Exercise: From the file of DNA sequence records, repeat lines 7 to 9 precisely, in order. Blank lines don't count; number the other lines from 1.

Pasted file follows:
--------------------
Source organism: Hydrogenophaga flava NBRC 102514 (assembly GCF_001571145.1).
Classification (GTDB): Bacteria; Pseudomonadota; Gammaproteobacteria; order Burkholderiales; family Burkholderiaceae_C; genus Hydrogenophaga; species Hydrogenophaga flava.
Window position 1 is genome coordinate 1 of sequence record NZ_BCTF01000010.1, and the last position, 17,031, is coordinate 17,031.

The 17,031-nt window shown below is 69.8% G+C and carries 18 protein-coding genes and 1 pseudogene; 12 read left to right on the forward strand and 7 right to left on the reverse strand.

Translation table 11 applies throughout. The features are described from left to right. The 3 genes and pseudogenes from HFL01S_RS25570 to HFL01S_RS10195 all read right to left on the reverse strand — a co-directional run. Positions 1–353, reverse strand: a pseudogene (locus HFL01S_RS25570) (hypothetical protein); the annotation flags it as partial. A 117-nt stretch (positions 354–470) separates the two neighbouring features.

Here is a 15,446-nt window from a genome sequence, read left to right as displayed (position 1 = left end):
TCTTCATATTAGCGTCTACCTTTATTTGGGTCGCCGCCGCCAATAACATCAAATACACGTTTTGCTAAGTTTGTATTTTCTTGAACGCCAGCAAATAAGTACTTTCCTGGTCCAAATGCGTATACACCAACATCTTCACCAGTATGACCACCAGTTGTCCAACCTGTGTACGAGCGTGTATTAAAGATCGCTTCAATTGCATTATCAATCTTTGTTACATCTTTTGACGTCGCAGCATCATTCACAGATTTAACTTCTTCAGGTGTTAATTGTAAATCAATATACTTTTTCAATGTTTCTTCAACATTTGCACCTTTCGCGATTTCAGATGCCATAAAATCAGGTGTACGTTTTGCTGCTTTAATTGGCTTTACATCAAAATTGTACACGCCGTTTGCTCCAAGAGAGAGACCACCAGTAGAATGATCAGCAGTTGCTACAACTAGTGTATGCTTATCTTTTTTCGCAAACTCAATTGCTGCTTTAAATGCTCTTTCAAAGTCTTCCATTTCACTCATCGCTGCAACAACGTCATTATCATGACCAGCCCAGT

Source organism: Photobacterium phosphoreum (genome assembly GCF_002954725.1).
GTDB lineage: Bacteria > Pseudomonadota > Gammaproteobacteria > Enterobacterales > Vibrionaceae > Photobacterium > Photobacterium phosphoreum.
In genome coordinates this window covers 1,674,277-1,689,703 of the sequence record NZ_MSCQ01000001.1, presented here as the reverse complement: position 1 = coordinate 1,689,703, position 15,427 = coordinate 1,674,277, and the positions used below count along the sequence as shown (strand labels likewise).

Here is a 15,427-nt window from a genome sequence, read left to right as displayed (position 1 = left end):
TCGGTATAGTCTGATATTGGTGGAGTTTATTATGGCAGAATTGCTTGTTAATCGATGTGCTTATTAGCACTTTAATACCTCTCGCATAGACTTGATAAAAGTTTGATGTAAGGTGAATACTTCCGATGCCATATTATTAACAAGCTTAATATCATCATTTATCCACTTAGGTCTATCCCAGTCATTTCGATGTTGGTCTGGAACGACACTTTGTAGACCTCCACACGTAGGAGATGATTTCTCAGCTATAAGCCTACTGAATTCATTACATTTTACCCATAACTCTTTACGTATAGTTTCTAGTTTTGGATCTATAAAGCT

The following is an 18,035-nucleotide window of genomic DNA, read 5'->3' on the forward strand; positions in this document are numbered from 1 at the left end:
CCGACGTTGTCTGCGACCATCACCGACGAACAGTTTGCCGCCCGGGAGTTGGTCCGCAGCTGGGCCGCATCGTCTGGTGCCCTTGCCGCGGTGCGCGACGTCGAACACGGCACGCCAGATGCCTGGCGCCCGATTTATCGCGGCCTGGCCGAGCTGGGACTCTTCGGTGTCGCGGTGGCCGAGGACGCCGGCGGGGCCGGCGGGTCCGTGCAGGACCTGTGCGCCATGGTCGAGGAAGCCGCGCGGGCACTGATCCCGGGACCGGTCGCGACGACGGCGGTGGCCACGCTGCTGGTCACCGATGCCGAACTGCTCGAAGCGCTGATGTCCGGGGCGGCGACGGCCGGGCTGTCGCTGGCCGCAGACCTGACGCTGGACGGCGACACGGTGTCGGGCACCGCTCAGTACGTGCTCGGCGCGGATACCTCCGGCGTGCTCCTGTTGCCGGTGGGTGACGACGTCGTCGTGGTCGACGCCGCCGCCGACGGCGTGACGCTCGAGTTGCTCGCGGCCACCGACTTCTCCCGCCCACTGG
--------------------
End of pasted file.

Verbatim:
TCTTCATATTAGCGTCTACCTTTATTTGGGTCGCCGCCGCCAATAACATCAAATACACGTTTTGCTAAGTTTGTATTTTCTTGAACGCCAGCAAATAAGTACTTTCCTGGTCCAAATGCGTATACACCAACATCTTCACCAGTATGACCACCAGTTGTCCAACCTGTGTACGAGCGTGTATTAAAGATCGCTTCAATTGCATTATCAATCTTTGTTACATCTTTTGACGTCGCAGCATCATTCACAGATTTAACTTCTTCAGGTGTTAATTGTAAATCAATATACTTTTTCAATGTTTCTTCAACATTTGCACCTTTCGCGATTTCAGATGCCATAAAATCAGGTGTACGTTTTGCTGCTTTAATTGGCTTTACATCAAAATTGTACACGCCGTTTGCTCCAAGAGAGAGACCACCAGTAGAATGATCAGCAGTTGCTACAACTAGTGTATGCTTATCTTTTTTCGCAAACTCAATTGCTGCTTTAAATGCTCTTTCAAAGTCTTCCATTTCACTCATCGCTGCAACAACGTCATTATCATGACCAGCCCAGT

Source organism: Photobacterium phosphoreum (genome assembly GCF_002954725.1).
GTDB lineage: Bacteria > Pseudomonadota > Gammaproteobacteria > Enterobacterales > Vibrionaceae > Photobacterium > Photobacterium phosphoreum.